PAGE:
For short-term treatments, four of ten interventions reported in nine RCTs showed an effect on both adherence and at least one clinical outcome, while one intervention reported in one RCT significantly improved patient adherence, but did not enhance the clinical outcome. For long-term treatments, 36 of 83 interventions reported in 70 RCTs were associated with improvements in adherence, but only 25 interventions led to improvement in at least one treatment outcome. Almost all of the interventions that were effective for long-term care were complex, including combinations of more convenient care, information, reminders, self-monitoring, reinforcement, counseling, family therapy, psychological therapy, crisis intervention, manual telephone follow-up, and supportive care. Even the most effective interventions did not lead to large improvements in adherence and treatment outcomes.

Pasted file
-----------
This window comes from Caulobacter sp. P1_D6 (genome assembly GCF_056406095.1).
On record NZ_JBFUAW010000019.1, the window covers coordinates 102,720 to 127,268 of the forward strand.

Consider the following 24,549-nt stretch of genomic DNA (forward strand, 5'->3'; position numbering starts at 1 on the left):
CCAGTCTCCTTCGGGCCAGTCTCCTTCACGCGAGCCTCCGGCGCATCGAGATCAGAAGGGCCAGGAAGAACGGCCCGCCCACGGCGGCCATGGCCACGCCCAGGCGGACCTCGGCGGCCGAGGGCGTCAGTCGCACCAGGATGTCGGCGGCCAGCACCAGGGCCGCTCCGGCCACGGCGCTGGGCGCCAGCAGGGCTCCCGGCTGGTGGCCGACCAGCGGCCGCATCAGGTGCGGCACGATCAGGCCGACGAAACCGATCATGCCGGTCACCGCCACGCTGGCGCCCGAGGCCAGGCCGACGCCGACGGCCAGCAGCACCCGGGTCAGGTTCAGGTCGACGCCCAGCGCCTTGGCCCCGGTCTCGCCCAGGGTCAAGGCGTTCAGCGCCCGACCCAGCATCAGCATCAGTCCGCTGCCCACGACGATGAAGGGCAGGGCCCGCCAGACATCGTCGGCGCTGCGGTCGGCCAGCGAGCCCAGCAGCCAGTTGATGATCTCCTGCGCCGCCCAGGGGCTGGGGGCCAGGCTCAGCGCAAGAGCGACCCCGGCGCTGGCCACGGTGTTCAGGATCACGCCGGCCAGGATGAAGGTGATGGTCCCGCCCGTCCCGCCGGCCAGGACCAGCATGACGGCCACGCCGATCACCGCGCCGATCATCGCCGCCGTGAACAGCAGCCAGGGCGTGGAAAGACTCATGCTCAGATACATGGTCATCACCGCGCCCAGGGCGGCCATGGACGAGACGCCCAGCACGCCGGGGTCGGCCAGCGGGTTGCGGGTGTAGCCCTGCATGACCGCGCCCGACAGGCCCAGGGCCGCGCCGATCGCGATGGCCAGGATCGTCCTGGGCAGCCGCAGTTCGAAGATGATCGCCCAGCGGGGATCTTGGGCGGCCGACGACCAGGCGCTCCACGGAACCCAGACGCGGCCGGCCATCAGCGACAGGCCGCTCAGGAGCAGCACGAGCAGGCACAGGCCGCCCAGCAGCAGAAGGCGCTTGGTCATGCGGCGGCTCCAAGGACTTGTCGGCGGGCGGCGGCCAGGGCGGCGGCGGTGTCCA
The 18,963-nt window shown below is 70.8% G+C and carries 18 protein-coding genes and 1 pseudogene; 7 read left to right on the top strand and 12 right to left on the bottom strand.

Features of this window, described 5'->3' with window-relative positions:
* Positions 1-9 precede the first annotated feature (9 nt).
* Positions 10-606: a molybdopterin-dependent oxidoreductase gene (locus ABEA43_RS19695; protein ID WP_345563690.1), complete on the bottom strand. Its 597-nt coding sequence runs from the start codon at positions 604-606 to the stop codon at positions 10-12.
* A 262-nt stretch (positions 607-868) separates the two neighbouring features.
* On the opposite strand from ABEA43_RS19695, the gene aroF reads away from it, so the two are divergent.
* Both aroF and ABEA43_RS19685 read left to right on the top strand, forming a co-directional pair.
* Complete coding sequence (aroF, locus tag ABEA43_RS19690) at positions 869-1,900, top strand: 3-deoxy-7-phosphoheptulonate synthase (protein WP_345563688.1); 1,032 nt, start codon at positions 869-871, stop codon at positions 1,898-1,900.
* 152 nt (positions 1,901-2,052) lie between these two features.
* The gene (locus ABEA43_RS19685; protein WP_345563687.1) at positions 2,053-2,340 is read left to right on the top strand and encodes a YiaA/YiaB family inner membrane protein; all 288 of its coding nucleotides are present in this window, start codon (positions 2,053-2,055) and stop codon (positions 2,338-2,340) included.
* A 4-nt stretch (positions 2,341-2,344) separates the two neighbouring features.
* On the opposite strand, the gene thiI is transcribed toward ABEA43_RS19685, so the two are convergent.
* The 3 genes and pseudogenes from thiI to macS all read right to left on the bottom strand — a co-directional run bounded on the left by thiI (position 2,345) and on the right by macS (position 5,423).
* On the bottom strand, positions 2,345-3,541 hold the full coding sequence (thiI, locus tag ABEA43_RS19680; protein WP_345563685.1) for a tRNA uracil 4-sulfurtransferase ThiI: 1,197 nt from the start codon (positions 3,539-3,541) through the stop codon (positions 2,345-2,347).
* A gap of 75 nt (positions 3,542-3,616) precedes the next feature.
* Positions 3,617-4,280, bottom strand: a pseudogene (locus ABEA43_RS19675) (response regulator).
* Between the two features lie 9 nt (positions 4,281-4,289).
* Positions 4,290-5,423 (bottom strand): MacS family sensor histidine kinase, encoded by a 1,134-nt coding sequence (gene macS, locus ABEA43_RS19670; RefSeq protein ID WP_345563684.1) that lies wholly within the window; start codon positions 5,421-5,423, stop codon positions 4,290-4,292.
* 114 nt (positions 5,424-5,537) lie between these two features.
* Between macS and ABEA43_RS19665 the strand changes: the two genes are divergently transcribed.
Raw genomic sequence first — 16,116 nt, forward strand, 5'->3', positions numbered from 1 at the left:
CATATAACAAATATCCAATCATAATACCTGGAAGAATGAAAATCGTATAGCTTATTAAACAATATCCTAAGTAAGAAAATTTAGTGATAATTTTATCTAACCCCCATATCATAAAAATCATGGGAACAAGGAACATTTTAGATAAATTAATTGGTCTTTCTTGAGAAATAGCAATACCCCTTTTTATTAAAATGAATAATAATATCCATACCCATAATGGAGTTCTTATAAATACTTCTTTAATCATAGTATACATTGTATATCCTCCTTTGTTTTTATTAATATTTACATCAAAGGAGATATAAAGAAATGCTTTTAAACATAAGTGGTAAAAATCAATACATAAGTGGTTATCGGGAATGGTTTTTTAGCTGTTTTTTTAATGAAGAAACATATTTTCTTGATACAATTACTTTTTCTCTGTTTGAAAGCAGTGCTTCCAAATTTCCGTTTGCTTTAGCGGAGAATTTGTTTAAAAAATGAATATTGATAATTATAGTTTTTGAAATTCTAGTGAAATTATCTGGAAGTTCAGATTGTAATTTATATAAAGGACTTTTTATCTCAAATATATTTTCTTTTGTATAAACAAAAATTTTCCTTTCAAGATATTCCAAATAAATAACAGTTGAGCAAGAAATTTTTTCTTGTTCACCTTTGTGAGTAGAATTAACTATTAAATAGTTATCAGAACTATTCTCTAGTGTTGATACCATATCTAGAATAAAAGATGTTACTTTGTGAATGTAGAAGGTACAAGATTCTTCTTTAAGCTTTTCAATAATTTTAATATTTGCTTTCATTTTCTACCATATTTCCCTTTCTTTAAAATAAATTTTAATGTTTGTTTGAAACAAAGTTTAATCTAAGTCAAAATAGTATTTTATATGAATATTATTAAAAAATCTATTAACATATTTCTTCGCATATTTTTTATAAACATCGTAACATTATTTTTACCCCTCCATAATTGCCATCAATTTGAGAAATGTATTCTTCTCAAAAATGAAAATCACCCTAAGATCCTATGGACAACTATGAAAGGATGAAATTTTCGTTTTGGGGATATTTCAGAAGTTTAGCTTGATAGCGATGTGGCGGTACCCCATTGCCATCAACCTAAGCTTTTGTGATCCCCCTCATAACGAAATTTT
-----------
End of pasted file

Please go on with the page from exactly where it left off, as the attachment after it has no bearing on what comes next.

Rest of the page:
Authors' conclusions

For short-term treatments several quite simple interventions increased adherence and improved patient outcomes, but the effects were inconsistent from study to study with less than half of studies showing benefits. Current methods of improving adherence for chronic health problems are mostly complex and not very effective, so that the full benefits of treatment cannot be realized. High priority should be given to fundamental and applied research concerning innovations to assist patients to follow medication prescriptions for long-term medical disorders.

 

Plain language summary

  1. Top of page
  2. Abstract
  3. Plain language summary
  4. 摘要

Interventions for enhancing adherence to prescribed medications